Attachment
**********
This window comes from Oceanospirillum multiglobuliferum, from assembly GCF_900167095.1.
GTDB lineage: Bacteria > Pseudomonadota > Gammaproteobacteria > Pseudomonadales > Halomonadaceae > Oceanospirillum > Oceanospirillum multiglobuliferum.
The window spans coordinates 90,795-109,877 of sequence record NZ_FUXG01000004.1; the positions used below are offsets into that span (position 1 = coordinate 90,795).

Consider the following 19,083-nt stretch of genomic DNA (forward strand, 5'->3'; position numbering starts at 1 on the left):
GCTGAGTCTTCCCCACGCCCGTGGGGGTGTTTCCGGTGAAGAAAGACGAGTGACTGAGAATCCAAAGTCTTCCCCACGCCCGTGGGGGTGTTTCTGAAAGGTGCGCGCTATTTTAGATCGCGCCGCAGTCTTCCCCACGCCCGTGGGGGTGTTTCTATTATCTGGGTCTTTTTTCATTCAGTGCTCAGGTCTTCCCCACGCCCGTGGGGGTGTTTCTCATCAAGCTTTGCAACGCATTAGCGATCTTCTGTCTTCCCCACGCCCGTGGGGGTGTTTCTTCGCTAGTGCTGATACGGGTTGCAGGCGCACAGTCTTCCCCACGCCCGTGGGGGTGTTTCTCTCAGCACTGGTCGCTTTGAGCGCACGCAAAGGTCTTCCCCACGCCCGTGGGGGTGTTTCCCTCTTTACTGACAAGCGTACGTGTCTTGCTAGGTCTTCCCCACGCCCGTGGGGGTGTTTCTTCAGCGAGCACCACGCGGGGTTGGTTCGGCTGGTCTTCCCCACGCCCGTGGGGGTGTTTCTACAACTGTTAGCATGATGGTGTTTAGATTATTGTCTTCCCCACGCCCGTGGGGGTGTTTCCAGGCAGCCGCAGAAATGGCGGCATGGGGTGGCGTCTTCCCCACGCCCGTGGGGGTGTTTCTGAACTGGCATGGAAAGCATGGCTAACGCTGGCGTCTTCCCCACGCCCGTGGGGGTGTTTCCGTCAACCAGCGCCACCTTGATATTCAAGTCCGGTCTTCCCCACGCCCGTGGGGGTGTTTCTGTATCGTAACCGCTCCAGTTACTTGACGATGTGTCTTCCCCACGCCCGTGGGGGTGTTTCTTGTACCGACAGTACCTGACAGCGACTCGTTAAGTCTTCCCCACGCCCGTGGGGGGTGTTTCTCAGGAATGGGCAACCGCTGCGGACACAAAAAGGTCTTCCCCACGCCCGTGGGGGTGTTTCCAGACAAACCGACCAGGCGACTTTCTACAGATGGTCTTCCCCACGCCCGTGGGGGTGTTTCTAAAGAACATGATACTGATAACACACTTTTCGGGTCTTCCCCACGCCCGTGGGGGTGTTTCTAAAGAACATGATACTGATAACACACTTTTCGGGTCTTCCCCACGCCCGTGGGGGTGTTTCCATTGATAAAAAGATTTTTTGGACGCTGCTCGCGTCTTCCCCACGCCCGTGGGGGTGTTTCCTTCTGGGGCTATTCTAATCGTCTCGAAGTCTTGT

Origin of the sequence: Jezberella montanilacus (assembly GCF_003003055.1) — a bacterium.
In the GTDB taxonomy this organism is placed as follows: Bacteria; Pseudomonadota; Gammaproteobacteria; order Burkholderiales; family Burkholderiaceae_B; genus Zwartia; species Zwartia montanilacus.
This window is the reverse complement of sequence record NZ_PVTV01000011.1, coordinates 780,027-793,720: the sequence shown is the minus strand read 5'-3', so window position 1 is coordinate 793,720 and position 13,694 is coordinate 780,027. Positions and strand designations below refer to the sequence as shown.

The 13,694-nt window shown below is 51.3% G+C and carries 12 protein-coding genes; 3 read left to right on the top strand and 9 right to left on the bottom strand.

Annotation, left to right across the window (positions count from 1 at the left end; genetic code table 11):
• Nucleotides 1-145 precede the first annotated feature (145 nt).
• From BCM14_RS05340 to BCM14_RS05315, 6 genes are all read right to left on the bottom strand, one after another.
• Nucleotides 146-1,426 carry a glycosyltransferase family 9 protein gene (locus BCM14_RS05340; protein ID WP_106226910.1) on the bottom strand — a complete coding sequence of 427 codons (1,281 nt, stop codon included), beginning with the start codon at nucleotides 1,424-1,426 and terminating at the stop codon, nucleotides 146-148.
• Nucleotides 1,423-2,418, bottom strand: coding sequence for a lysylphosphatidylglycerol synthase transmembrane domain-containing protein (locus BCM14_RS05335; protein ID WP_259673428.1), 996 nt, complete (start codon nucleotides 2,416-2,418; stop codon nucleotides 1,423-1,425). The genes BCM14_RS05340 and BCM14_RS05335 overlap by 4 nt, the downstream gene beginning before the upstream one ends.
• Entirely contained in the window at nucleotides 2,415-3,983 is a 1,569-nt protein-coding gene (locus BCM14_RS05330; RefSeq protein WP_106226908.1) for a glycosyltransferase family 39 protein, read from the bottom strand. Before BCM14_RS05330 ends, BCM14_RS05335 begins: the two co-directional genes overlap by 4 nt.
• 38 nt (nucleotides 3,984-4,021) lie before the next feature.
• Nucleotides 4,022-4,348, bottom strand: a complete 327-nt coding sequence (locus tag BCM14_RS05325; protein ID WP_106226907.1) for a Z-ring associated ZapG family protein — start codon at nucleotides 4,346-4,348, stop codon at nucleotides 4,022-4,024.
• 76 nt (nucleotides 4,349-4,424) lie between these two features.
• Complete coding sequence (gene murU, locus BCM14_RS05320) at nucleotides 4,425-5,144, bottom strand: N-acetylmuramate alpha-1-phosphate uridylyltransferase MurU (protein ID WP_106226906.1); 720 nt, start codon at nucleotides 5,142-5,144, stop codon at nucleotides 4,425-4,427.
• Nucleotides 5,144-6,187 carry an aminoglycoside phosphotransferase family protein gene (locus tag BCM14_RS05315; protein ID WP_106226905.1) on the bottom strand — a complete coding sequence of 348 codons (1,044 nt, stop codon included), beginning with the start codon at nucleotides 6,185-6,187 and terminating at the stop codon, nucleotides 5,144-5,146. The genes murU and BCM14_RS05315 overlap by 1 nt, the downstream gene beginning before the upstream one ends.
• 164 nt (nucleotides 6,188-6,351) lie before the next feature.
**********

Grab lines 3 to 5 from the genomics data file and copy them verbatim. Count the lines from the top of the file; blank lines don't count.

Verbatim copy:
The window spans coordinates 90,795-109,877 of sequence record NZ_FUXG01000004.1; the positions used below are offsets into that span (position 1 = coordinate 90,795).

Consider the following 19,083-nt stretch of genomic DNA (forward strand, 5'->3'; position numbering starts at 1 on the left):
GCTGAGTCTTCCCCACGCCCGTGGGGGTGTTTCCGGTGAAGAAAGACGAGTGACTGAGAATCCAAAGTCTTCCCCACGCCCGTGGGGGTGTTTCTGAAAGGTGCGCGCTATTTTAGATCGCGCCGCAGTCTTCCCCACGCCCGTGGGGGTGTTTCTATTATCTGGGTCTTTTTTCATTCAGTGCTCAGGTCTTCCCCACGCCCGTGGGGGTGTTTCTCATCAAGCTTTGCAACGCATTAGCGATCTTCTGTCTTCCCCACGCCCGTGGGGGTGTTTCTTCGCTAGTGCTGATACGGGTTGCAGGCGCACAGTCTTCCCCACGCCCGTGGGGGTGTTTCTCTCAGCACTGGTCGCTTTGAGCGCACGCAAAGGTCTTCCCCACGCCCGTGGGGGTGTTTCCCTCTTTACTGACAAGCGTACGTGTCTTGCTAGGTCTTCCCCACGCCCGTGGGGGTGTTTCTTCAGCGAGCACCACGCGGGGTTGGTTCGGCTGGTCTTCCCCACGCCCGTGGGGGTGTTTCTACAACTGTTAGCATGATGGTGTTTAGATTATTGTCTTCCCCACGCCCGTGGGGGTGTTTCCAGGCAGCCGCAGAAATGGCGGCATGGGGTGGCGTCTTCCCCACGCCCGTGGGGGTGTTTCTGAACTGGCATGGAAAGCATGGCTAACGCTGGCGTCTTCCCCACGCCCGTGGGGGTGTTTCCGTCAACCAGCGCCACCTTGATATTCAAGTCCGGTCTTCCCCACGCCCGTGGGGGTGTTTCTGTATCGTAACCGCTCCAGTTACTTGACGATGTGTCTTCCCCACGCCCGTGGGGGTGTTTCTTGTACCGACAGTACCTGACAGCGACTCGTTAAGTCTTCCCCACGCCCGTGGGGGGTGTTTCTCAGGAATGGGCAACCGCTGCGGACACAAAAAGGTCTTCCCCACGCCCGTGGGGGTGTTTCCAGACAAACCGACCAGGCGACTTTCTACAGATGGTCTTCCCCACGCCCGTGGGGGTGTTTCTAAAGAACATGATACTGATAACACACTTTTCGGGTCTTCCCCACGCCCGTGGGGGTGTTTCTAAAGAACATGATACTGATAACACACTTTTCGGGTCTTCCCCACGCCCGTGGGGGTGTTTCCATTGATAAAAAGATTTTTTGGACGCTGCTCGCGTCTTCCCCACGCCCGTGGGGGTGTTTCCTTCTGGGGCTATTCTAATCGTCTCGAAGTCTTGT